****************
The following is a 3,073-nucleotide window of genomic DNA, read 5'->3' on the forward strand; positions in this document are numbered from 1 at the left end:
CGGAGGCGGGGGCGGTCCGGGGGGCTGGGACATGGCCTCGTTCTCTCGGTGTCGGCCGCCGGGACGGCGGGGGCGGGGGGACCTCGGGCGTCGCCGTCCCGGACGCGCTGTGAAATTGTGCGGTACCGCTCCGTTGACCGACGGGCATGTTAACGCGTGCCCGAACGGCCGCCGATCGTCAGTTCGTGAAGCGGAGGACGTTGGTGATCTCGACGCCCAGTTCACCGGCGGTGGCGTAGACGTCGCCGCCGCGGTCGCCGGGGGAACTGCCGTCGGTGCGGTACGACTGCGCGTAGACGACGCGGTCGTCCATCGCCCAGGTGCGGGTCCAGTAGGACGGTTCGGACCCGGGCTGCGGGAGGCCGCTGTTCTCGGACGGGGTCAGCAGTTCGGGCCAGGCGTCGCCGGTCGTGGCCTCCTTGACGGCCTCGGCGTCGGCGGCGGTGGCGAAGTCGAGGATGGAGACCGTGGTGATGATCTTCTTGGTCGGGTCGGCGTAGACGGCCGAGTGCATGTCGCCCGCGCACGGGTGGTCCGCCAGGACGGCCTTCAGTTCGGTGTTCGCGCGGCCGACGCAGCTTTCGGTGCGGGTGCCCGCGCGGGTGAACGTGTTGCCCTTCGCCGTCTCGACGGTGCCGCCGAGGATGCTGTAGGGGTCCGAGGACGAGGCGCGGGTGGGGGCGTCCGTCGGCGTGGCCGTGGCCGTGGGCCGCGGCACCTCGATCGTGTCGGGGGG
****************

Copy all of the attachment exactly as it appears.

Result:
The following is a 3,073-nucleotide window of genomic DNA, read 5'->3' on the forward strand; positions in this document are numbered from 1 at the left end:
CGGAGGCGGGGGCGGTCCGGGGGGCTGGGACATGGCCTCGTTCTCTCGGTGTCGGCCGCCGGGACGGCGGGGGCGGGGGGACCTCGGGCGTCGCCGTCCCGGACGCGCTGTGAAATTGTGCGGTACCGCTCCGTTGACCGACGGGCATGTTAACGCGTGCCCGAACGGCCGCCGATCGTCAGTTCGTGAAGCGGAGGACGTTGGTGATCTCGACGCCCAGTTCACCGGCGGTGGCGTAGACGTCGCCGCCGCGGTCGCCGGGGGAACTGCCGTCGGTGCGGTACGACTGCGCGTAGACGACGCGGTCGTCCATCGCCCAGGTGCGGGTCCAGTAGGACGGTTCGGACCCGGGCTGCGGGAGGCCGCTGTTCTCGGACGGGGTCAGCAGTTCGGGCCAGGCGTCGCCGGTCGTGGCCTCCTTGACGGCCTCGGCGTCGGCGGCGGTGGCGAAGTCGAGGATGGAGACCGTGGTGATGATCTTCTTGGTCGGGTCGGCGTAGACGGCCGAGTGCATGTCGCCCGCGCACGGGTGGTCCGCCAGGACGGCCTTCAGTTCGGTGTTCGCGCGGCCGACGCAGCTTTCGGTGCGGGTGCCCGCGCGGGTGAACGTGTTGCCCTTCGCCGTCTCGACGGTGCCGCCGAGGATGCTGTAGGGGTCCGAGGACGAGGCGCGGGTGGGGGCGTCCGTCGGCGTGGCCGTGGCCGTGGGCCGCGGCACCTCGATCGTGTCGGGGGG